As you can tell, this is a special EXPLORER, because it is focused on our Annual Convention and Exhibition in Long Beach, Calif., which will be held April 1-4.
Last year my wife, Joanne, and I had a chance to tour the Long Beach hotels, convention facilities, area restaurants and attractions, and we are very excited to return for the convention. AAPG has a dedicated group of Pacific Coast Section members that have put together a fantastic meeting for us in one of the most beautiful natural settings.
Of course, it is especially beautiful because Long Beach is such an oil town. It sits on top of the Wilmington Field, which has produced 3.5 billion BO, and 1,400 wells still produce about 40,000 BOPD.
During our visit I noticed some unusual
[PFItemLinkShortcode|id:12546|type:standard|anchorText:islands in the harbor|cssClass:asshref|title:See related article - THUMS an Oilman's Island Paradise|PFItemLinkShortcode]
that looked man-made, yet attractive. I finally noticed a workover rig between the palm trees and realized that the islands contain some of the field wells.
So set out your sunglasses and sunscreen and start getting “pumped up” to join us in Long Beach. You just may run into the “Governator.”
During my tenure as president I have received correspondence from members on various topics -- but the two largest volume topics have been the proposed “graduated dues” structure and AAPG’s current position on global climate change.
Members have threatened to not renew their memberships if the graduated dues system is passed, or if AAPG does not alter its position on global climate change (although not the same members). And I have been told of members who already have resigned in previous years because of our current global climate change position.
My response is: You have a much better chance of changing AAPG from within than from without. It sounds like the old saying, “Don’t throw the baby out with the bath water.”
Concerning the proposed graduated dues structure, I firmly believe it is an improvement for AAPG. What if the House of Delegates does not pass it by the required two-thirds majority? I certainly will not resign my membership. Instead, I will support other ideas to make AAPG membership more affordable to low-income geologists -- or support graduated dues in future years.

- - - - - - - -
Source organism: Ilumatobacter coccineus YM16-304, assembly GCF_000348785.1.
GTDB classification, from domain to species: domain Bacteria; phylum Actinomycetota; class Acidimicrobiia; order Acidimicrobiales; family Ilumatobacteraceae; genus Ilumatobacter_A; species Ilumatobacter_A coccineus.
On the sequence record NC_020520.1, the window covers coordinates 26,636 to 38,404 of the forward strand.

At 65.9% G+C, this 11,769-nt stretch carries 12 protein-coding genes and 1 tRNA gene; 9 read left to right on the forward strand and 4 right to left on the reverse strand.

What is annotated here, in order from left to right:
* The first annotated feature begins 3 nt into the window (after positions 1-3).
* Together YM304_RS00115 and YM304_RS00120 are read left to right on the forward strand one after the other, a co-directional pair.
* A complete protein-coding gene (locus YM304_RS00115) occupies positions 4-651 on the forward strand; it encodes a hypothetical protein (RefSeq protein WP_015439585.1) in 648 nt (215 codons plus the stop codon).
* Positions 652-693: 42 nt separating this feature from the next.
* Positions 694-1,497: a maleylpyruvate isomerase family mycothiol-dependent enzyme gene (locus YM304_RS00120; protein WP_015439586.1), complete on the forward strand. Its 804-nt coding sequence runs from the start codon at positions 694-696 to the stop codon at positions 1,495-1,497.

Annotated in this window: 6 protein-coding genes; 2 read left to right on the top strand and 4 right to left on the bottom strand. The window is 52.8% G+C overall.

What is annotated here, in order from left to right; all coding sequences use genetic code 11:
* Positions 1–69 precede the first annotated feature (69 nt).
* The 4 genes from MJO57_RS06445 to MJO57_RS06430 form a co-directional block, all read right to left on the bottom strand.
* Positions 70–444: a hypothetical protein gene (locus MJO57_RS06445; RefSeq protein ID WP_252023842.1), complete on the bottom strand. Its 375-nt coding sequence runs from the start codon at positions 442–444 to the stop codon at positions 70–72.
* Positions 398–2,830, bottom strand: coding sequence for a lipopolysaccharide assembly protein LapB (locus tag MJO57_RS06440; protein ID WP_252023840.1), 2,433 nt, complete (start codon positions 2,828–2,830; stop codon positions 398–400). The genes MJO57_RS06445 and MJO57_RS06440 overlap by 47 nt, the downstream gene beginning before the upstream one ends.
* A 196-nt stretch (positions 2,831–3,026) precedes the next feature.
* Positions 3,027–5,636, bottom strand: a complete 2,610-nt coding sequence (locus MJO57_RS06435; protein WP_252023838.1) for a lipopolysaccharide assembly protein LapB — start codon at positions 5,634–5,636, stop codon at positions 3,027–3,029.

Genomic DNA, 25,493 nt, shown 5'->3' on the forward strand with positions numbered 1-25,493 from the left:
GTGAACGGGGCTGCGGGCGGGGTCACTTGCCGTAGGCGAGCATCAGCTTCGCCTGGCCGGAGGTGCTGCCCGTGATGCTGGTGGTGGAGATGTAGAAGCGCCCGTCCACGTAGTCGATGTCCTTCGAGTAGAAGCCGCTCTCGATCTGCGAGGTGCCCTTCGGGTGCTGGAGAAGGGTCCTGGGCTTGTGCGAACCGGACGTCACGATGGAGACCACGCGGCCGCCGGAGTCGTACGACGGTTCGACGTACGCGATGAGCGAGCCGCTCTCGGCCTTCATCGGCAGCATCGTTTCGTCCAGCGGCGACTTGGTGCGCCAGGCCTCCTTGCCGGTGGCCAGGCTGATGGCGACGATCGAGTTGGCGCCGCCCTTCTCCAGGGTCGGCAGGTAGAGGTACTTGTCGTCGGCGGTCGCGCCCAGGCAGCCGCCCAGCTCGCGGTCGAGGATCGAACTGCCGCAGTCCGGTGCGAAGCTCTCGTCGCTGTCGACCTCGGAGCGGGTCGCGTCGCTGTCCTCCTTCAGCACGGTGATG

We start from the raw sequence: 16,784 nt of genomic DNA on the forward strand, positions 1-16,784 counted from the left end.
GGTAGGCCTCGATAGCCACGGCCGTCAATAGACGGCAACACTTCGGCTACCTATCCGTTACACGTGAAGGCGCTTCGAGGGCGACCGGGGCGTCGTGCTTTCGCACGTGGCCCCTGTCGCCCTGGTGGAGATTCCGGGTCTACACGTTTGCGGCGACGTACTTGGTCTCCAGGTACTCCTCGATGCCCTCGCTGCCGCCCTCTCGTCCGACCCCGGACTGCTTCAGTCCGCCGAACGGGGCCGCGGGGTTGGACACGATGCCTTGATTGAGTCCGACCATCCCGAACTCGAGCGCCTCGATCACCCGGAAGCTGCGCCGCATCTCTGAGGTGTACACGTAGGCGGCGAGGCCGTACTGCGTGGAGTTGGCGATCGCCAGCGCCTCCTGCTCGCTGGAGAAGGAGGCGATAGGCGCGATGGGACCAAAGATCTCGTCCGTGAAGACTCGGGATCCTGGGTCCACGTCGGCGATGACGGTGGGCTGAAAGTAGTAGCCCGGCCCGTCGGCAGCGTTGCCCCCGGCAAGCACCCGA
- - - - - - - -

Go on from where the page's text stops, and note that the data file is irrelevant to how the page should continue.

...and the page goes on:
It’s OK to throw out the dirty bath water, but be careful with the baby!
This year’s Executive Committee has listened to members’ views on global climate change, and we have appointed an “all-star,” balanced committee to recommend a set of facts on global climate change (see box above).
As stated in my [PFItemLinkShortcode|id:12056|type:standard|anchorText: January President’s Column |cssClass:asshref|title: January President’s Column |PFItemLinkShortcode], this committee’s work should result in a set of facts on climate change that will replace the current position paper and that can be distributed at member’s request in the form of a pocket-sized card. This change is occurring because we are listening to AAPG members, not because we are listening to members of other organizations.
Appointing the ad hoc global climate change committee was one of my most important tasks this year as president. I relied upon the wisdom of the Executive Committee, but also DEG President Jane McColloch and DPA President Rich Green. Every member I asked to serve on the committee agreed because it is such an important issue to him or her, and they want AAPG to “get it right.”
Why is AAPG’s position on climate change so important?
- Members need facts to communicate with their own communities, newspapers and government officials as debate on climate change policies intensify both in the United States and globally. Global policy makers need our geologic input to make scientifically sound decisions.
- The current policy statement is not supported by a significant number of our members and prospective members.
AAPG is indebted to this dedicated committee, and we are anxious to see their recommendations.
Being president of AAPG is challenging and consuming, but the attitude and help from volunteer members make it all worthwhile.
See you in Long Beach.